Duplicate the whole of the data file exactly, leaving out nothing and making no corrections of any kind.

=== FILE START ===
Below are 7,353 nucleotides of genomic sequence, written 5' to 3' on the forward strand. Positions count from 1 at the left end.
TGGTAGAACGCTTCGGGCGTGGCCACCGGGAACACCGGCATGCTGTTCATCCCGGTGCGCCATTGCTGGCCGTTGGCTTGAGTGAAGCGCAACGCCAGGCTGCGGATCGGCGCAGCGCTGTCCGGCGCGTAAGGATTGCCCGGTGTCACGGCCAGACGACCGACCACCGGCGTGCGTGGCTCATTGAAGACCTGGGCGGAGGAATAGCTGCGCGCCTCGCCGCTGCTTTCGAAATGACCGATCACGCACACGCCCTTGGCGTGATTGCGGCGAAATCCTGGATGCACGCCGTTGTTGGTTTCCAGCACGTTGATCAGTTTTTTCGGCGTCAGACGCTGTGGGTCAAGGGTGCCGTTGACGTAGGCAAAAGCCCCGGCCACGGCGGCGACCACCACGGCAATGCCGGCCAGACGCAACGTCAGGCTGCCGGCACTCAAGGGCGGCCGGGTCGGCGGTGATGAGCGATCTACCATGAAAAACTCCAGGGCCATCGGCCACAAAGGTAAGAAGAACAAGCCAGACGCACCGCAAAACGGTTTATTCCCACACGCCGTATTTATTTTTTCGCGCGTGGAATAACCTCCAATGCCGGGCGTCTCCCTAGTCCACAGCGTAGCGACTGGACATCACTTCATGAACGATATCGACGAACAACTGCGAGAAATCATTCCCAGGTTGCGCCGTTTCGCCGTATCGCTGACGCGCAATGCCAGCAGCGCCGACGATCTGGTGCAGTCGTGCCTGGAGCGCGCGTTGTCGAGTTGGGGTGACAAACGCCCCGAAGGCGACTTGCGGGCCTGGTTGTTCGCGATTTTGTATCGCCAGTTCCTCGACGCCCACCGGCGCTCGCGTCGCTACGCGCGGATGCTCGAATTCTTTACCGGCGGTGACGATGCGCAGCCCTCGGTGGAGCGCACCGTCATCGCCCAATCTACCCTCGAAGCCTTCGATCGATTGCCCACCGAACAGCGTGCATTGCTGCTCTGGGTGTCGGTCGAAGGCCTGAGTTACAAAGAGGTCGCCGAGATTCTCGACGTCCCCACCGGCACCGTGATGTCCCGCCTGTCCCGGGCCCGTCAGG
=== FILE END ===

Below are 7,353 nucleotides of genomic sequence, written 5' to 3' on the forward strand. Positions count from 1 at the left end.
TGGTAGAACGCTTCGGGCGTGGCCACCGGGAACACCGGCATGCTGTTCATCCCGGTGCGCCATTGCTGGCCGTTGGCTTGAGTGAAGCGCAACGCCAGGCTGCGGATCGGCGCAGCGCTGTCCGGCGCGTAAGGATTGCCCGGTGTCACGGCCAGACGACCGACCACCGGCGTGCGTGGCTCATTGAAGACCTGGGCGGAGGAATAGCTGCGCGCCTCGCCGCTGCTTTCGAAATGACCGATCACGCACACGCCCTTGGCGTGATTGCGGCGAAATCCTGGATGCACGCCGTTGTTGGTTTCCAGCACGTTGATCAGTTTTTTCGGCGTCAGACGCTGTGGGTCAAGGGTGCCGTTGACGTAGGCAAAAGCCCCGGCCACGGCGGCGACCACCACGGCAATGCCGGCCAGACGCAACGTCAGGCTGCCGGCACTCAAGGGCGGCCGGGTCGGCGGTGATGAGCGATCTACCATGAAAAACTCCAGGGCCATCGGCCACAAAGGTAAGAAGAACAAGCCAGACGCACCGCAAAACGGTTTATTCCCACACGCCGTATTTATTTTTTCGCGCGTGGAATAACCTCCAATGCCGGGCGTCTCCCTAGTCCACAGCGTAGCGACTGGACATCACTTCATGAACGATATCGACGAACAACTGCGAGAAATCATTCCCAGGTTGCGCCGTTTCGCCGTATCGCTGACGCGCAATGCCAGCAGCGCCGACGATCTGGTGCAGTCGTGCCTGGAGCGCGCGTTGTCGAGTTGGGGTGACAAACGCCCCGAAGGCGACTTGCGGGCCTGGTTGTTCGCGATTTTGTATCGCCAGTTCCTCGACGCCCACCGGCGCTCGCGTCGCTACGCGCGGATGCTCGAATTCTTTACCGGCGGTGACGATGCGCAGCCCTCGGTGGAGCGCACCGTCATCGCCCAATCTACCCTCGAAGCCTTCGATCGATTGCCCACCGAACAGCGTGCATTGCTGCTCTGGGTGTCGGTCGAAGGCCTGAGTTACAAAGAGGTCGCCGAGATTCTCGACGTCCCCACCGGCACCGTGATGTCCCGCCTGTCCCGGGCCCGTCAGG